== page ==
Home / Hebron / Nakba Day demonstration in Al Walaja: “Al Walaja is one of the symbols of the past and present displacement”

Nakba Day demonstration in Al Walaja: “Al Walaja is one of the symbols of the past and present displacement”

16th May 2014 | International Solidarity Movement, Nablus Team | Al Walaja, Occupied Palestine

Photo by ISM

Photo by ISM

Yesterday 15th May, villages from Al Walaja marched for their right of return, on a day marking the 66th anniversary of the Nakba (catastrophe in Arabic). The demonstration was met with violent repression from Israeli forces with many tear gas canisters fired at the protesters.

In 1948, 70% of the population of Al Walaja was displaced and forced away from their land, as a result of the ethnic cleansing carried out by Israeli forces. After the six day war in 1967, half of the remaining land was occupied by the illegal settlements of Har Gilo and Gilo, leaving the village with only 15% of its original land.

66 years since the Nakba and the land in Al Walaja is in the so called “seam zone”. The seam zone is a term used to describe the land between the Green Line and the Apartheid wall. The seam zone is a closed area for Palestinians and is regulated by a permit system. Palestinians who live, work, and visit the area are forced to apply for a permit to enter the zone, controlled by Israeli authorities. The permit system in the seam zone consists of 12 different types of permits which, need to be renewed frequently and can easily be denied by the Israeli authorities. The apartheid wall (declared illegal by the International Court of Justice in 2004) is also planned to surround the entire village, which will leave the residents with one entry and exit point.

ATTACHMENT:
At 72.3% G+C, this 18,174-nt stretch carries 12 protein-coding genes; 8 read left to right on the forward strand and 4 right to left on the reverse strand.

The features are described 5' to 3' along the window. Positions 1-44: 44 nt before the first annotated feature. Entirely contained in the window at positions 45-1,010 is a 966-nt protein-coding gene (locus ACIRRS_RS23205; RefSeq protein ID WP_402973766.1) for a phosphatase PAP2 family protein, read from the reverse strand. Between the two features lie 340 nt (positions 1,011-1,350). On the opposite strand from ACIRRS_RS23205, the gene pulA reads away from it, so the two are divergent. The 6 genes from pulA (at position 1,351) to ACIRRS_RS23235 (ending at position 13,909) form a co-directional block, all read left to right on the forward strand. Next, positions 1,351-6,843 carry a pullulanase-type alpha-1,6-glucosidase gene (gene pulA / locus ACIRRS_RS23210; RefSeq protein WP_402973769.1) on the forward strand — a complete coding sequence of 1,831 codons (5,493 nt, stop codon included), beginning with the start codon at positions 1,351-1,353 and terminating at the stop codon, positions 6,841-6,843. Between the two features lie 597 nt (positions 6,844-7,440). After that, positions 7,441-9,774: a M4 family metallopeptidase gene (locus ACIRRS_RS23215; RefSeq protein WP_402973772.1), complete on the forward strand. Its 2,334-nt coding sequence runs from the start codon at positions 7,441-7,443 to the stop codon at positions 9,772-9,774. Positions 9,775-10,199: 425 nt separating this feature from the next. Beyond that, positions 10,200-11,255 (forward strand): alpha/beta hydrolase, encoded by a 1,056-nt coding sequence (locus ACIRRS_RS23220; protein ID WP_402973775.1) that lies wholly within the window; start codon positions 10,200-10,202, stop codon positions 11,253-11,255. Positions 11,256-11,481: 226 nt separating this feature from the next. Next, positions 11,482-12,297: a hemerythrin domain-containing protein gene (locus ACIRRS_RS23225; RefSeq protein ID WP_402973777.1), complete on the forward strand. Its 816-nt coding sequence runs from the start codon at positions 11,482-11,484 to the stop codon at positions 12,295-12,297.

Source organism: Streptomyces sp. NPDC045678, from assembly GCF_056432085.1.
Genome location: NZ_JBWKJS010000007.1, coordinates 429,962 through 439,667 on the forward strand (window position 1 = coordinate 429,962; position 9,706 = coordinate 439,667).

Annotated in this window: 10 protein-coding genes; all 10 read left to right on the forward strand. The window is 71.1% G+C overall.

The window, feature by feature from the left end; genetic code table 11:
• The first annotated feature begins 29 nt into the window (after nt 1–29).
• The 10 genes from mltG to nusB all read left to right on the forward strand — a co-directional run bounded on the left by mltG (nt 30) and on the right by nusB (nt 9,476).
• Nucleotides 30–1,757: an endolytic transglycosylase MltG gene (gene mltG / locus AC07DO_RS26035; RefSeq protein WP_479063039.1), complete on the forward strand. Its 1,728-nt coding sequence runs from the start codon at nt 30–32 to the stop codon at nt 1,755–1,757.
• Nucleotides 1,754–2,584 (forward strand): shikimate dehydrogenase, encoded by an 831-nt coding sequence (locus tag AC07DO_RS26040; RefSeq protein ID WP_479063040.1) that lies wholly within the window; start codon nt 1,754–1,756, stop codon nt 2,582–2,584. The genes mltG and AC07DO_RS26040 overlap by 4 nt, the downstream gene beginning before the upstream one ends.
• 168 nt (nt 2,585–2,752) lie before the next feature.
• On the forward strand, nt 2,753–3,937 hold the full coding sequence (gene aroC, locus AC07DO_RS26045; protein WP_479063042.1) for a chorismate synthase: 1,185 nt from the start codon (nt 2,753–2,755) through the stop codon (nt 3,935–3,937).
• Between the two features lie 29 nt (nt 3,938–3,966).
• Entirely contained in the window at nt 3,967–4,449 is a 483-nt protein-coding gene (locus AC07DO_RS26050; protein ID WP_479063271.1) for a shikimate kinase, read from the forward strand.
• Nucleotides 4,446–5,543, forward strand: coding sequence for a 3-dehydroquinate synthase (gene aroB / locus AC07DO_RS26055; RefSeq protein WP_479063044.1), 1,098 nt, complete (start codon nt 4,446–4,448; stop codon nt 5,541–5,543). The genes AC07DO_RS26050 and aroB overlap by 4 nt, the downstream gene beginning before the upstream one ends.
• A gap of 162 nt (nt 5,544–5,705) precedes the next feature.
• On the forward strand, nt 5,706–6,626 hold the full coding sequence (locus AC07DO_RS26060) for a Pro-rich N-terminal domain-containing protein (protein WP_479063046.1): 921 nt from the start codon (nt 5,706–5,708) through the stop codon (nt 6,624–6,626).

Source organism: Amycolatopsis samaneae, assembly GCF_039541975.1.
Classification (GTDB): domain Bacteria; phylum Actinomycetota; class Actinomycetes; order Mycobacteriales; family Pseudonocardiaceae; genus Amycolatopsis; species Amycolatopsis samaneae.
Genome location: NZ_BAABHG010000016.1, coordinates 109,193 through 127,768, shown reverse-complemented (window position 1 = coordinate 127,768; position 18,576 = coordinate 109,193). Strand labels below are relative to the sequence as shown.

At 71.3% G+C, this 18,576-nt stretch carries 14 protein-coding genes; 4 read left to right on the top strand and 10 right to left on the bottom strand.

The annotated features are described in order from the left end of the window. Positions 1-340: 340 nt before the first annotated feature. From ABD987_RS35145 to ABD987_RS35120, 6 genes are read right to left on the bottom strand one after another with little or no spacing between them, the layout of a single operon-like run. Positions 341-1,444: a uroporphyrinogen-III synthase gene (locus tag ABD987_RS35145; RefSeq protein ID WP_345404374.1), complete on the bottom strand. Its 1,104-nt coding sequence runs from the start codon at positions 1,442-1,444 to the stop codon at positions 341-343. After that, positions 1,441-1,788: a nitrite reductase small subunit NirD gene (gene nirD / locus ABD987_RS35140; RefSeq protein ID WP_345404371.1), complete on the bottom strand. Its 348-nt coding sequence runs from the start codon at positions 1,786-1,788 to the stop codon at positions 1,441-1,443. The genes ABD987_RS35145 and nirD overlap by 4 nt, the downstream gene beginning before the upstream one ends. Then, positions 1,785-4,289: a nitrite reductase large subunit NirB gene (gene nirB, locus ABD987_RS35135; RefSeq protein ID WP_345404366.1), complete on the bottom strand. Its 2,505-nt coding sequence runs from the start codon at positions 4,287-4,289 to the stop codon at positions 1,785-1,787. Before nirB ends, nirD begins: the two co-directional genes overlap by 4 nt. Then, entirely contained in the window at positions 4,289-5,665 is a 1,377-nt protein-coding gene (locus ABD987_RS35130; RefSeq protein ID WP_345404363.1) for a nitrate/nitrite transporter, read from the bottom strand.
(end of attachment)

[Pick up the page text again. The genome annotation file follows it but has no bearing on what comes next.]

For the Nakba day this year, over 64 associations called for a demonstration in Al Walaja, calling for the right of the Palestinians to reclaim and return to their own land.

“Al Walaja is one of the symbols of the past and present displacement,” said one of the speakers at the demonstration.

Many protesters arrived from different areas in the West Bank, including children the nearby Aida refugee camp

The demonstrators gathered in a large tent at the end of the village, speeches were made, and then the head of the demonstration went downhill to where a metal fence separated an area of the village from the main road.

When the people attempted to pass over this “border”, approximately 20 Israeli Border police officers arrived and tried to stop this action, proceeding to throw stun grenades and fire tear gas canisters at the protesters. Palestinian youths then began to throw stones as several military jeeps arrived, along with approximately 100 Israeli soldiers and border police officers

The Israeli forces climbed up the hill, firing tear gas inside the tent, which was mainly filled with children and elderly men and women. The military forced the occupants out and proceeded to destroy the tent.

Fortunately there were no serious injuries, two journalists and two Palestinian youths were shot with tear gas canisters and received treatment from Red Crescent medics in from Al Walaja, and many demonstrators suffered from tear gas inhalation.